Friedman shows how out of touch he is with Israel. "Morally/Strategically Secure/Insecure" is a typical "Friedmanism," superficially clever sounding wordplay that ultimately means nothing.
How did Israelis feel when Israel withdrew from southern Lebanon and were rewarded with their rocket attacks in the north from Hezbollah? Or when Israel withdrew from Gaza and was rewarded with rocket attack on the south from Hamas? The point is that Israeli withdrawal and concessions have not brought peace but have encouraged Israel's enemies. This isn't ancient history. Israel is less secure for having heeded "experts" like Friedman, risking further insecurity without a reliable partner would be immoral. Israelis understand that, which is why Netanyahu is extremely strong politically right now. The "Israeli silent majority" that Friedman evokes when he has no argument, supports Netanyahu, not Friedman.
The second opinion of Friedman's column is:
One of the most hackneyed clichés about the Middle East today is that the Arab Awakening, because it was not focused on the Israeli-Palestinian issue, only proves that this conflict was not that important. Rather, it is argued, the focus should be on Iran 24/7. The fact is, the Arab Awakening has made an Israeli-Palestinian peace settlement more urgent than ever for two reasons. First, it is now clear that Arab autocracies are being replaced with Islamist/populist parties. And, in Egypt, in particular, it is already clear that a key issue in the election will be the peace treaty with Israel. In this context, if Palestinian-Israeli violence erupts in the West Bank, there will be no firewall — the role played by former President Hosni Mubarak — to stop the flames from spreading directly to the Egyptian street.It's not hackneyed it's true. If support for the Palestinians were of primary importance to Egyptians, Libyans, Tunisians etc. then Mubarak, Qaddafi and Ali would still be in power. Rather the "Arab spring" has been demanding an improvement in the lives of ordinary Arabs. No longer could the autocrats buy off their populations with verbal support of the Palestinians. The Islamists will make matters worse, but for now they represent change.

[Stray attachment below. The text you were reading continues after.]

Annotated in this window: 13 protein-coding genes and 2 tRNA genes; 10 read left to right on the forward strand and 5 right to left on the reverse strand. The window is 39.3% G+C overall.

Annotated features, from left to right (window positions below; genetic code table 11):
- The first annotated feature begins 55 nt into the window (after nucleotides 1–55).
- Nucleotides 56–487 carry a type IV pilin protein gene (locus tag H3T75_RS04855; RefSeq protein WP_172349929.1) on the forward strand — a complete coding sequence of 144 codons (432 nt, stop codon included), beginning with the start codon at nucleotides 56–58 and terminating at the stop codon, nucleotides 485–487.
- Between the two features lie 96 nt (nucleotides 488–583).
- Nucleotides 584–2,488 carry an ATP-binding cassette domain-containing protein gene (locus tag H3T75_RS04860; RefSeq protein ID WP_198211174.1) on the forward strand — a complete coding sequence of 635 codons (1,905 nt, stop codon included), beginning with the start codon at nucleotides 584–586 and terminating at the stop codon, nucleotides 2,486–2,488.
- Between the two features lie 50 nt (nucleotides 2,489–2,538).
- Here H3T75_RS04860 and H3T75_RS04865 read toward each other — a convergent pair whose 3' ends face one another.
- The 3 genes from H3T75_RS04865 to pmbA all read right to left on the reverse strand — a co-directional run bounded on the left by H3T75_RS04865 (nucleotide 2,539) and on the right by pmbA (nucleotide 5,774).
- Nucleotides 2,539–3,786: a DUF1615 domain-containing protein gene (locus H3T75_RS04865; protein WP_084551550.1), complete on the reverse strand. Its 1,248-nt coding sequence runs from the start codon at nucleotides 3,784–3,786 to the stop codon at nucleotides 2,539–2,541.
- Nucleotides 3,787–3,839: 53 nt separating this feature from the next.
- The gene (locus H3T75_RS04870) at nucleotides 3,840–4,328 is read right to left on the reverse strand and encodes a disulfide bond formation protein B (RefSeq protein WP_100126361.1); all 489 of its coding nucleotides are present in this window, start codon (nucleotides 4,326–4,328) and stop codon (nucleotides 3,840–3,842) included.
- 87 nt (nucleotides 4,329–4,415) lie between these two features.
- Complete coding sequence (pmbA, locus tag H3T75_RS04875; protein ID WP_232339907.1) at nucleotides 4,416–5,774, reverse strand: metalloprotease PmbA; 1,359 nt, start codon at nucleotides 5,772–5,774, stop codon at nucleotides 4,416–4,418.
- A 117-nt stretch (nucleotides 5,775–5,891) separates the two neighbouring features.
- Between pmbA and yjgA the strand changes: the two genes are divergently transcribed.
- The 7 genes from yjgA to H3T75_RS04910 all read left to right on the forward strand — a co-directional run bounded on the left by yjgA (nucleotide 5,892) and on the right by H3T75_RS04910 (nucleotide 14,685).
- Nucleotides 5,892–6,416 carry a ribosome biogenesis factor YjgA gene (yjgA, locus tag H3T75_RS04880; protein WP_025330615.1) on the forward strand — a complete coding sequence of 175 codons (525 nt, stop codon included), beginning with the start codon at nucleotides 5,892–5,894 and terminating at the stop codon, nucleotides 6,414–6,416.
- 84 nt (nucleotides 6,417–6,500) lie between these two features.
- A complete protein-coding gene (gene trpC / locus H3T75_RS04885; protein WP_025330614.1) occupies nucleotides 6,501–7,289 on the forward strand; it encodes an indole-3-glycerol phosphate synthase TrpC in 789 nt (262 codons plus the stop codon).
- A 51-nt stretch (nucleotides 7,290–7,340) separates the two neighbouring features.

But Friedman's "firewall" argument makes no sense. Due to the Islamist hatred of Israel, the Sinai is rapidly becoming a new front in the war against Israel. With signs of Hamas's strength evident in Palestinian Authority ruled areas, does it make sense to cede more control? So Friedman's argument is "since Islamists are now shredding previous agreements with Israel, Israel should be more inclined to make a new agreement with an entity that might well fall to Islamists." The next paragraph sinks further into incoherence: